There are other instances during the same period when Voltairine published articles in the radical press anonymously. The Rebel, a Boston anarchist paper (1895 through 1896) ran some of her contributions with the initials “XYZ.” [iii] In 1903, she contributed material to the atheist-free love journal Lucifer as “Flora W Fox.” [iv]
This article is similar to a speech defending Emma Goldman, delivered by Voltairine on Dec. 16, 1893—seven months earlier. Both contain biblical references, and both demonstrate that “rights” are a farce when the material conditions for equality do not exist. [v]
Mr. Horace Traubel
I enclose you the MSS. of a poem recently written, which I hope you may find available for the Conservator. If not kindly return it at your convenience.
Permit me to express my thanks for your kindness in printing a recent article of mine over the signature M.W. I was exceedingly surprised since I supposed Mr. Elliott had put it in the fire as I told him to. But certainly I was far better pleased to see it in so much preferable a place.
I think the Conservator is distancing all its competitors in the advocacy of the liberty of the individual, and I hope you will be able to continue it for “lo, these many years.”—My own pet journal—Liberty—simply “isn’t in it” when compared with the Conservator—for broadness of view. Of course I don’t refer to its hobby (also mine) of anarchism, for there I more nearly agree with it—but in regard to the whole problem of life.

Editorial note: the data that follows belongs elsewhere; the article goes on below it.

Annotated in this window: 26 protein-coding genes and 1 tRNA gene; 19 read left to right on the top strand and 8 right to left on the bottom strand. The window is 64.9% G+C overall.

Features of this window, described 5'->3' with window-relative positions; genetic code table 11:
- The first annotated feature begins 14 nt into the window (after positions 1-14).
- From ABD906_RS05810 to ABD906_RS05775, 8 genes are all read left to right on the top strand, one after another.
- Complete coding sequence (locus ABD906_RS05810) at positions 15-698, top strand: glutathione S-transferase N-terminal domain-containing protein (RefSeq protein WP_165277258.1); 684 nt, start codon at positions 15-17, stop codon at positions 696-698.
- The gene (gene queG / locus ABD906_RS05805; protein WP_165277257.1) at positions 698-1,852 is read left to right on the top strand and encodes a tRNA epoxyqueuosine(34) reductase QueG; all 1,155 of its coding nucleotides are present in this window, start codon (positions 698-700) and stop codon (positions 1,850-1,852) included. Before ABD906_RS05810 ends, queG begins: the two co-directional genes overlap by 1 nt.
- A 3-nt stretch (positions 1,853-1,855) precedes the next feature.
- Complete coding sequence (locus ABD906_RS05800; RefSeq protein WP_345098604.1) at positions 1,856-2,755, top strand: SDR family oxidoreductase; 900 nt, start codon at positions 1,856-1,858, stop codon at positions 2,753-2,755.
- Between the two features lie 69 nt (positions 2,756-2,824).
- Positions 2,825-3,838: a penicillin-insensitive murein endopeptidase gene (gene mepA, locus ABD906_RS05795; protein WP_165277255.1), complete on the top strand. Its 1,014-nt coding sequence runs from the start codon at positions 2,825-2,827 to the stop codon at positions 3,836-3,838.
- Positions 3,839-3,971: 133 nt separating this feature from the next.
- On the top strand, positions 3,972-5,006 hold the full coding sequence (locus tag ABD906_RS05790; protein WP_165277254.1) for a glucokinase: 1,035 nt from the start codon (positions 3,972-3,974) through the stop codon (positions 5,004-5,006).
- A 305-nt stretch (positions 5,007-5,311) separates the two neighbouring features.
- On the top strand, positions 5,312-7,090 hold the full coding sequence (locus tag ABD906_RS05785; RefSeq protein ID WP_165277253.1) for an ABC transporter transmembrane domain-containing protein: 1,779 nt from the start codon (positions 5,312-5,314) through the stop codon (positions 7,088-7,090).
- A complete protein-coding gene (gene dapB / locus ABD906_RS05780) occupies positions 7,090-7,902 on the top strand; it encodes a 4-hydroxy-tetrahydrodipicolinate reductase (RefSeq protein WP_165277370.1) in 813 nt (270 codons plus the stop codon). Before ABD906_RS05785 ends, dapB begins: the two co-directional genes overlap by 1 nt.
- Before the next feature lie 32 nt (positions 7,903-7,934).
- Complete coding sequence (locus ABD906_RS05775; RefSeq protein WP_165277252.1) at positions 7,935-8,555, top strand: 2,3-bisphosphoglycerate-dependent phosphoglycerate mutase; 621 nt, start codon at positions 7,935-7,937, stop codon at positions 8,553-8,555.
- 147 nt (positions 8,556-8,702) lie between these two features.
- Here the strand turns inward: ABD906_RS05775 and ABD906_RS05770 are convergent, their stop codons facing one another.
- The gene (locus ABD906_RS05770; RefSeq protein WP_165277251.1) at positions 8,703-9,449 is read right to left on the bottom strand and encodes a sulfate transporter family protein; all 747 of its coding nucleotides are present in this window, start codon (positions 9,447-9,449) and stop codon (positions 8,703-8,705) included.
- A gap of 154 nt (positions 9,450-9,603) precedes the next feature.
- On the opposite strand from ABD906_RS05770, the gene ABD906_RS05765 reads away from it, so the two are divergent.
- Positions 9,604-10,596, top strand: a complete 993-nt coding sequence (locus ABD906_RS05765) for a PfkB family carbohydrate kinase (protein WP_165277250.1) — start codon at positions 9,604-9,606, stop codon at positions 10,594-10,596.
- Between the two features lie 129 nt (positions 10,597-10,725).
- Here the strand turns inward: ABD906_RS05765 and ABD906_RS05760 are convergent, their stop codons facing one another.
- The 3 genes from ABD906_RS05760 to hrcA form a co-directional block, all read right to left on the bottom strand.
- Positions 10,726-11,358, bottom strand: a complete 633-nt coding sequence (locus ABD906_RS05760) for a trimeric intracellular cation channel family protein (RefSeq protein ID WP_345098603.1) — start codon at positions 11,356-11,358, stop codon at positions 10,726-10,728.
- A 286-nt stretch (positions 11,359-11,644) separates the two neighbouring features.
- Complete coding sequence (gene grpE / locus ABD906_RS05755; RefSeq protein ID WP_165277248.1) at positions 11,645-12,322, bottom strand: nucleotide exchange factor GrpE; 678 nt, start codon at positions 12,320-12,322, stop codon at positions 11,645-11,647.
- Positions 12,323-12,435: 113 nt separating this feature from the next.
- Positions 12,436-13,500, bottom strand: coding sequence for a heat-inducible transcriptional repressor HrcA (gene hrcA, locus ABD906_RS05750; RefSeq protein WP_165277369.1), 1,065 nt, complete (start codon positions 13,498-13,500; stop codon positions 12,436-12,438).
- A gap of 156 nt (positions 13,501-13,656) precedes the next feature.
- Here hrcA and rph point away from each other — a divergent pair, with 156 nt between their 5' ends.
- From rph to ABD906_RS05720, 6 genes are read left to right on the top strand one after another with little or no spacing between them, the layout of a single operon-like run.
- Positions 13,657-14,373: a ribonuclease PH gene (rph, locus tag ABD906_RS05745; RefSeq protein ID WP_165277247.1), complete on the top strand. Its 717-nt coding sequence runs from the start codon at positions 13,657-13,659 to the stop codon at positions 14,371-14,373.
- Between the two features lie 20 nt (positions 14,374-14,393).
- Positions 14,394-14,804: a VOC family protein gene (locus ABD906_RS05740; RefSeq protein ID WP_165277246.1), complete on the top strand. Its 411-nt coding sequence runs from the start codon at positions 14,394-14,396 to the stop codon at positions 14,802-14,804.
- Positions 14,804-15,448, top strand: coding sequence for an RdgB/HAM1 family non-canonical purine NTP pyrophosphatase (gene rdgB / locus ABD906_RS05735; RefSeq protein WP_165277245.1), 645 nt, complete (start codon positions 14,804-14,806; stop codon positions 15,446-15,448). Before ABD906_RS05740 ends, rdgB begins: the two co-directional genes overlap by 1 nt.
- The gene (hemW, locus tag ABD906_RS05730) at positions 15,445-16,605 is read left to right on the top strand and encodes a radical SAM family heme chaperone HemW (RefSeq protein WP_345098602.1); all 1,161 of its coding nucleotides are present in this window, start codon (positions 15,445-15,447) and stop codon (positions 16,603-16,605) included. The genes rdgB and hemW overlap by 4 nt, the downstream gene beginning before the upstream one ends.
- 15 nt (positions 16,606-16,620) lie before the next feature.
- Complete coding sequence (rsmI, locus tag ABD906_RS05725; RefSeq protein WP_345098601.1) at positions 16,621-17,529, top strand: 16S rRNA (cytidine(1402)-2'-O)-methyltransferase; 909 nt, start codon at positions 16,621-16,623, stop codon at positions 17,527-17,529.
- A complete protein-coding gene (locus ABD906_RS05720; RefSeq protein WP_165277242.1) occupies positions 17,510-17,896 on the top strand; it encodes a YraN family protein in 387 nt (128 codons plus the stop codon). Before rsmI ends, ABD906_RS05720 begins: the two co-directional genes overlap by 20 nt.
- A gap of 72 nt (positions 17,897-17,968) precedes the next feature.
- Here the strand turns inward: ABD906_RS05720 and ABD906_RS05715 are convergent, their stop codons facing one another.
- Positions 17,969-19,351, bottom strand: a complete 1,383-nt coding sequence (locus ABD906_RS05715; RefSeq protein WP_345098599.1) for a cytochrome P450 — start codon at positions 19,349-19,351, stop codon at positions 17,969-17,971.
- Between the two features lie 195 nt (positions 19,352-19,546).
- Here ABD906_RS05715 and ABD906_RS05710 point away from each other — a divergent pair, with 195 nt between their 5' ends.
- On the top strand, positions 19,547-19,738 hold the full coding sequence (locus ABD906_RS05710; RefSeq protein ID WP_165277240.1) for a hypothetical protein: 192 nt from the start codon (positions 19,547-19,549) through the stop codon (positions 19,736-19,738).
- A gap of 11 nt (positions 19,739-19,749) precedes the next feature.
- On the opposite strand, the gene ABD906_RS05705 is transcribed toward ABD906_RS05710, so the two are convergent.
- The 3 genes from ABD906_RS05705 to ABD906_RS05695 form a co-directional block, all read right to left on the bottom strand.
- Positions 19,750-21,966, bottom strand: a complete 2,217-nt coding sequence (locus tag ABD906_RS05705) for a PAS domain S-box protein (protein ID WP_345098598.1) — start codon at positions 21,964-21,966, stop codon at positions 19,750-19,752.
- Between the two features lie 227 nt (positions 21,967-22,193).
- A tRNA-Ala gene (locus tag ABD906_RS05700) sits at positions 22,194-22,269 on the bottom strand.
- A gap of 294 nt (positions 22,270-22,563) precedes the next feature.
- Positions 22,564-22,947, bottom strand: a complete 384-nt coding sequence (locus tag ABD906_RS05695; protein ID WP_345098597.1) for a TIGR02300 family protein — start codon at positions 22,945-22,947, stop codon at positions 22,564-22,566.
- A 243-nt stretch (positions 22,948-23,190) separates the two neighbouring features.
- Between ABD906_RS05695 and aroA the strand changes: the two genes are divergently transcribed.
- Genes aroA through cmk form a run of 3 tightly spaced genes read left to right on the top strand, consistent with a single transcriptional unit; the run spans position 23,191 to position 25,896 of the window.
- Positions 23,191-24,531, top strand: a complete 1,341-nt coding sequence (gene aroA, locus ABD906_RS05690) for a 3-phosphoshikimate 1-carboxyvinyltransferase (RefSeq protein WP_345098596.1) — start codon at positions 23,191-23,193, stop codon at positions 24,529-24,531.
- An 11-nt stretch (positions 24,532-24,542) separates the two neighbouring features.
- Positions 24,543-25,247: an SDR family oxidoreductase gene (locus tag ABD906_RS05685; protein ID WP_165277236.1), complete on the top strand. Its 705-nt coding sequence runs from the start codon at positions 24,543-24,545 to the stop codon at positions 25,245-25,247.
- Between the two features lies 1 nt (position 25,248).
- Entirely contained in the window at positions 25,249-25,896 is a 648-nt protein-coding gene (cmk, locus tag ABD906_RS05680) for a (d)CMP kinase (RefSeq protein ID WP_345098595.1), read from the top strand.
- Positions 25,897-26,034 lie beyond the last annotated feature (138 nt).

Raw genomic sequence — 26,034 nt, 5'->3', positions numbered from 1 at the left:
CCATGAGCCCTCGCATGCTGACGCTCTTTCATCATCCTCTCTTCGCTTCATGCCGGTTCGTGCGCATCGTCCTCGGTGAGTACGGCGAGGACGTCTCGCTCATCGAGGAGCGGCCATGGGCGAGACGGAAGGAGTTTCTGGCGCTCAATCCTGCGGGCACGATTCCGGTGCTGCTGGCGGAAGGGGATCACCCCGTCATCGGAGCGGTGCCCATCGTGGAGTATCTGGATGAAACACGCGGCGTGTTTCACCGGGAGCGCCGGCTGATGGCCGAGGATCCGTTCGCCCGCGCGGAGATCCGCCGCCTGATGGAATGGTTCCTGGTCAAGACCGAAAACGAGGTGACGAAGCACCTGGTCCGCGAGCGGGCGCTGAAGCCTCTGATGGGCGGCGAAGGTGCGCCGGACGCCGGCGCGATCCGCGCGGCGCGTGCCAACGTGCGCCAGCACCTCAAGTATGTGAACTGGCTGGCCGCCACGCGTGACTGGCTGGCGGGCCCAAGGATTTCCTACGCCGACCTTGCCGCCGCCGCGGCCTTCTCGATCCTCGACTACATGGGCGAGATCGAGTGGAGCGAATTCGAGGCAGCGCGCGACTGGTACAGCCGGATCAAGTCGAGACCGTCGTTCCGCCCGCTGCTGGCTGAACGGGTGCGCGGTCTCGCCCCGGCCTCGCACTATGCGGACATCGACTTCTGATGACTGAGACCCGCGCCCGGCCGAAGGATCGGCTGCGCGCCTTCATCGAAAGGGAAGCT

Very Truly Yours,
Voltairine de Cleyre.
The Article: The Political Equality of Woman
From the beginning the demand for the political equality of the sexes has been met by three determined opponents—the priest, the politician, and the scientist. The first two have been, at least partially, convinced or silenced. Those who continue to vociferate fall back upon the scientist for arguments, which last continues to smile and smile and be a fossil still, for a most excellent reason -the leaders of the political equality movement, with a few exceptions, have failed to put their claims upon a modern scientific basis. They don the worn-out armor of the past century, and endeavor to fight dynamite with a coat-of-mail. One is stuffed to satiety with the jargon of “natural rights,” “inherent rights,” “inalienable rights,” “all are created equal,” etc., formulas expressive of the metaphysical stage of thought which dominated the last century, and to disprove which is the easiest possible task for the stern devotee of “facts.”
It may be venturesome for the writer to suggest the query whether this is a matter of ignorance or of policy on the part of the suffrage leaders. It is difficult to suppose the former, and might very reasonably be the latter, since it is an utmost piece of daring to attempt to carry a reform by breaking a nation’s idols, and the American voter is most stupidly and stubbornly “wedded to the idol” of natural rights. Yet nothing is clearer than that, as is generally the case where policy compromises truth, we shall cut but a sorry figure before the tribunal of the wise if we continue to base our claims on that which is itself baseless.
Natural rights! They do not exist.
Created equal! Absurdity.